18 Signs That Global Financial Markets Are
Entering A Horrifying Death Spiral
August 20, 2013
You can see it coming, can’t you?
The yield on 10 year U.S. Treasuries
is skyrocketing, the S&P 500 has
been down for 9 of the last 11
trading days and troubling economic
news is pouring in from all over the
The much anticipated “financial
correction” is rapidly approaching, and
investors are starting to race for the
exits. We have not seen so many
financial trouble signs all come
together at one time like this since just
prior to the last major financial crisis.
It is almost as if a “perfect storm” is
brewing, and a lot of the “smart
money” has already gotten out of
stocks and bonds. Could it be possible
that we are heading toward another nightmarish financial crisis? Could we see a repeat of 2008 or
potentially even something worse? Of course a lot of people believe that we will never see another
major financial crisis like we experienced in 2008 ever again. A lot of people think that this type of
“doom and gloom” talk is foolish. It is those kinds of people that did not see the last financial crash
coming and that are choosing not to prepare for the next one even though the warning signs are
exceedingly clear. Let us hope for the best, but let us also prepare for the worst, and right now things
do not look good at all. The following are 18 signs that global financial markets are entering a
horrifying death spiral…
#1 The yield on 10 year U.S. Treasuries has risen for 5 of the past 6 days, and it briefly touched the
2.90% level on Monday.
#2 Rapidly rising interest rates are spooking investors and causing them to pull money out of bonds at a
very rapid pace…
Investors have yanked nearly $20 billion from bond mutual funds and exchange traded
funds so far in August. That’s the fourth highest pullback ever, according to TrimTabs data.
In June, investors took out $69.1 billion — the highest on record.
#3 The sell-off of U.S. Treasuries is being led by foreigners. In particular, China and Japan have been
particularly aggressive in selling off bonds…
China and Japan led an exodus from U.S. Treasuries in June after the first signals the U.S.
central bank was preparing to wind back its stimulus, with data showing they accounted for
almost all of a record $40.8 billion of net foreign selling of Treasuries.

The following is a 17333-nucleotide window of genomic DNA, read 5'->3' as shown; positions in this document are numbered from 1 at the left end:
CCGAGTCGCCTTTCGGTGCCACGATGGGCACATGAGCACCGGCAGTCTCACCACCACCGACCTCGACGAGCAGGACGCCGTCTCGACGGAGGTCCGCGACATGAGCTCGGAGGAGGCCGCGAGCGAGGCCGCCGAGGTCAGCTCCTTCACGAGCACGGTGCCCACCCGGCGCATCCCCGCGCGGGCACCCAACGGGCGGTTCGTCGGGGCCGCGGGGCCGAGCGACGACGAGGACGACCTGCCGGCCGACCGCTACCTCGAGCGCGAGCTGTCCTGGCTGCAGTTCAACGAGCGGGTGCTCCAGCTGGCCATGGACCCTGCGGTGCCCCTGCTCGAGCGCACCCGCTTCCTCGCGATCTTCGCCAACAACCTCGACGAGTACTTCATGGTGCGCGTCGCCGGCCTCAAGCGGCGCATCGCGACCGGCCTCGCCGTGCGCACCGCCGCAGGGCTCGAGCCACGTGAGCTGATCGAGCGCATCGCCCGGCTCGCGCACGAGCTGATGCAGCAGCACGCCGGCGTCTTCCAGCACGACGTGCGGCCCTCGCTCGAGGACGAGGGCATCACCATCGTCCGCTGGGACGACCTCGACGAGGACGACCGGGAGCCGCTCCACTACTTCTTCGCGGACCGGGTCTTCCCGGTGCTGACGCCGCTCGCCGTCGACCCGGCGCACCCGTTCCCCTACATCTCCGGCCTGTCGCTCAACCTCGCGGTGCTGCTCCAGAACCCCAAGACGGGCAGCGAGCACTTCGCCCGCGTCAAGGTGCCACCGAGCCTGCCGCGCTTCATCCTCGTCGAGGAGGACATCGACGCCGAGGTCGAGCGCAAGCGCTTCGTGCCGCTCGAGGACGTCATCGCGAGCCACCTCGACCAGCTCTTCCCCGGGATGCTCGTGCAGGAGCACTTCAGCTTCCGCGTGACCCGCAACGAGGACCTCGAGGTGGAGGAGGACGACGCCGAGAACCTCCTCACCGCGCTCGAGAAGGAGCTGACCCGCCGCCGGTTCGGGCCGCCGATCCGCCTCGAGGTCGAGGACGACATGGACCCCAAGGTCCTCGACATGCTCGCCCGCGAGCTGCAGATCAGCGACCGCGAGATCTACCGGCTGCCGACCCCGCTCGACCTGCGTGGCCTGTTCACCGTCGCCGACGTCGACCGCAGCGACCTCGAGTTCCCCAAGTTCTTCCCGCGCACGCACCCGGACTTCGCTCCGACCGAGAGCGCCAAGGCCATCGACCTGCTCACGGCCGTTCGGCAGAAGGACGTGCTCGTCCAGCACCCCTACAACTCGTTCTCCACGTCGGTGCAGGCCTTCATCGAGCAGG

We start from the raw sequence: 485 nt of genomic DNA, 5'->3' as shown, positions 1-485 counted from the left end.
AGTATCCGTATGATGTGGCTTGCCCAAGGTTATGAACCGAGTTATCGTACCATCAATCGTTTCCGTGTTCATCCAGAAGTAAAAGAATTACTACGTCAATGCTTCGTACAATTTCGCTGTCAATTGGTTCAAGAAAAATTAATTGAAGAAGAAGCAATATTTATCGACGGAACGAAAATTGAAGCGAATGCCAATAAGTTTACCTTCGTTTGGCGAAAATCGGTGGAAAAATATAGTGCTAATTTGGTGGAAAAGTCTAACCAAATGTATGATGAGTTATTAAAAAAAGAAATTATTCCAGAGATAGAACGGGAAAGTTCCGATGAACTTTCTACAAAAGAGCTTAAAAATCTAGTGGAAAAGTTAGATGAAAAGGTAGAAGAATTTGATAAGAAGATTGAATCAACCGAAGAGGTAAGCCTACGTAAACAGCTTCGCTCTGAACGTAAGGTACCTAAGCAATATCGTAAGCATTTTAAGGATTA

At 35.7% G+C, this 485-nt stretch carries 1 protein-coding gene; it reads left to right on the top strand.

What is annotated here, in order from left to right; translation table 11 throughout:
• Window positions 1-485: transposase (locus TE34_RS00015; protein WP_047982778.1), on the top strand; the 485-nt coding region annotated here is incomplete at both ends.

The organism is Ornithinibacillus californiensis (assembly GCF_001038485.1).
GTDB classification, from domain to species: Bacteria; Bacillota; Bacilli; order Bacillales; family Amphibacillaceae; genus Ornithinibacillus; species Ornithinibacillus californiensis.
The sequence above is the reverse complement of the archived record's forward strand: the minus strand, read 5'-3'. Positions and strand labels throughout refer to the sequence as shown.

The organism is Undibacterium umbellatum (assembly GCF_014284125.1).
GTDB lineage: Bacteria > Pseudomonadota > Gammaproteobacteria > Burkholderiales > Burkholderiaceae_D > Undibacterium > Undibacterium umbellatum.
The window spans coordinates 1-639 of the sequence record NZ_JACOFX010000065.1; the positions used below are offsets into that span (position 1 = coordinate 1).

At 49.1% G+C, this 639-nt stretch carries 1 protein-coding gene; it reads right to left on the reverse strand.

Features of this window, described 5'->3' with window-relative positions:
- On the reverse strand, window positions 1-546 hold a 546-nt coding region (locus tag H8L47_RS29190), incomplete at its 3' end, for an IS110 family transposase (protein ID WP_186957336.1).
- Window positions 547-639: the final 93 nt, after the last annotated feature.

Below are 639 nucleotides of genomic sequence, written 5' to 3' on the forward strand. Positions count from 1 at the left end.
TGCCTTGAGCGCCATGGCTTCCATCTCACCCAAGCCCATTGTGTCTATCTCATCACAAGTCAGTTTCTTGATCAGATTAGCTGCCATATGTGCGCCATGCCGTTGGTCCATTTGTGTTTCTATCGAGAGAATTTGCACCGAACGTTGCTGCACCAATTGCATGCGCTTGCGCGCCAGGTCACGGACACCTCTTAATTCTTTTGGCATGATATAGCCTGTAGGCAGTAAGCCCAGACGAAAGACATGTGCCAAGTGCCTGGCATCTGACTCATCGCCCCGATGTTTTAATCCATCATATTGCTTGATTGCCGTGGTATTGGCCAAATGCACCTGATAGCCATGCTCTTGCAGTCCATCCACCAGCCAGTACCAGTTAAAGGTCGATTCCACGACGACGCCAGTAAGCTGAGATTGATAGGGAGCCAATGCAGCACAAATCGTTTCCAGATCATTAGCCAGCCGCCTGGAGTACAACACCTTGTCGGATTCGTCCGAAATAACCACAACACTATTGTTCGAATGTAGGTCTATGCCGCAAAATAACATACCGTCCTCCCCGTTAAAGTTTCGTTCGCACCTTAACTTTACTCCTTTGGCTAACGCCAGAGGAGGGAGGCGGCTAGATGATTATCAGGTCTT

The sales were part of $66.9 billion of net sales by foreigners of long-term U.S. securities
in June, a fifth straight month of outflows and the largest since August 2007, U.S. Treasury
Department data showed on Thursday.
China, the largest foreign creditor, reduced its Treasury holdings to $1.2758 trillion, and
Japan trimmed its holdings for a third straight month to $1.0834 trillion. Combined, they
accounted for about $40 billion in net Treasury outflows.
#4 Thanks to rapidly rising bond yields, some of the largest exchange-traded bond funds are getting
absolutely hammered right now…
• The $18 billion iShares iBoxx $
Investment Grade Corporate Bond
fund (ticker: LQD) has fallen
7.94% since May 2, according to
S&P Capital IQ. That’s including
reinvested interest from the fund’s
• The 3.7 billion iShares Barclays
20+ Year Treasury Bond (TLT) has
plunged 15.9% the same period.
Longer-term bonds typically get hit
harder when rates rise than shorter-
term bonds. For example, the
iShares Barclays 3-7 Year Treasury Bond fund (IEI) has fallen 3.2% since May 2.
• PowerShares Emerging Markets Sovereign Debt (PCY), which invests in government
bonds issued in developing countries, has fallen 12.7%. The fund has $1.8 billion in assets.
#5 In recent weeks we have witnessed the largest cluster of Hindenburg Omens that we have seen since
prior to the last financial crisis.
#6 George Soros has bet a tremendous amount of money that the S&P 500 is going to be heading down.
#7 At this point, the S&P 500 has fallen for 9 out of the last 11 trading days.
#8 Margin debt has spiked to extremely dangerous levels. This is a pattern that we also saw just before
the last financial crash and just before the dotcom bubble burst…
The exuberant mood comes as margin debt on Wall Street hovers near $377bn, just below
its all-time high and well above peaks before the dotcom crash and the Lehman crisis.
“Investors have rarely been more levered than today,” said Deutsche Bank, warning that the
spike in margin debt is a “red flag” and should be watched closely.
#9 The growth rate of new commercial bank loans and leases is now the slowest that it has been since
the end of the last financial crisis.
#10 According to a shocking new report, Fannie Mae and Freddie Mac are masking “billions of
dollars” in losses. Will they need to be bailed out again just like they were during the last financial
#11 Wal-Mart reported very disappointing sales numbers for the second quarter. Sales at stores open at
least a year were down 0.3%. This is a continuation of a trend that has been building for years.
#12 U.S. consumer bankruptcies just experienced their largest quarterly increase in three years.
#13 The velocity of money in the United States has hit another stunning new low.
#14 The massive civil unrest in Egypt threatens to disrupt the steady flow of oil out of the Middle
After last week’s bloody crackdown by the Egyptian army, fears of a disruption of oil
supplies to the West have boosted the oil price. Brent crude prices were propelled to a four-
month high of $111.23 on Thursday. If the turmoil gets worse – or unrest spreads to other
countries – the risk premium currently factored into the price of crude is likely to increase
#15 European stocks just experienced their biggest decline in six weeks.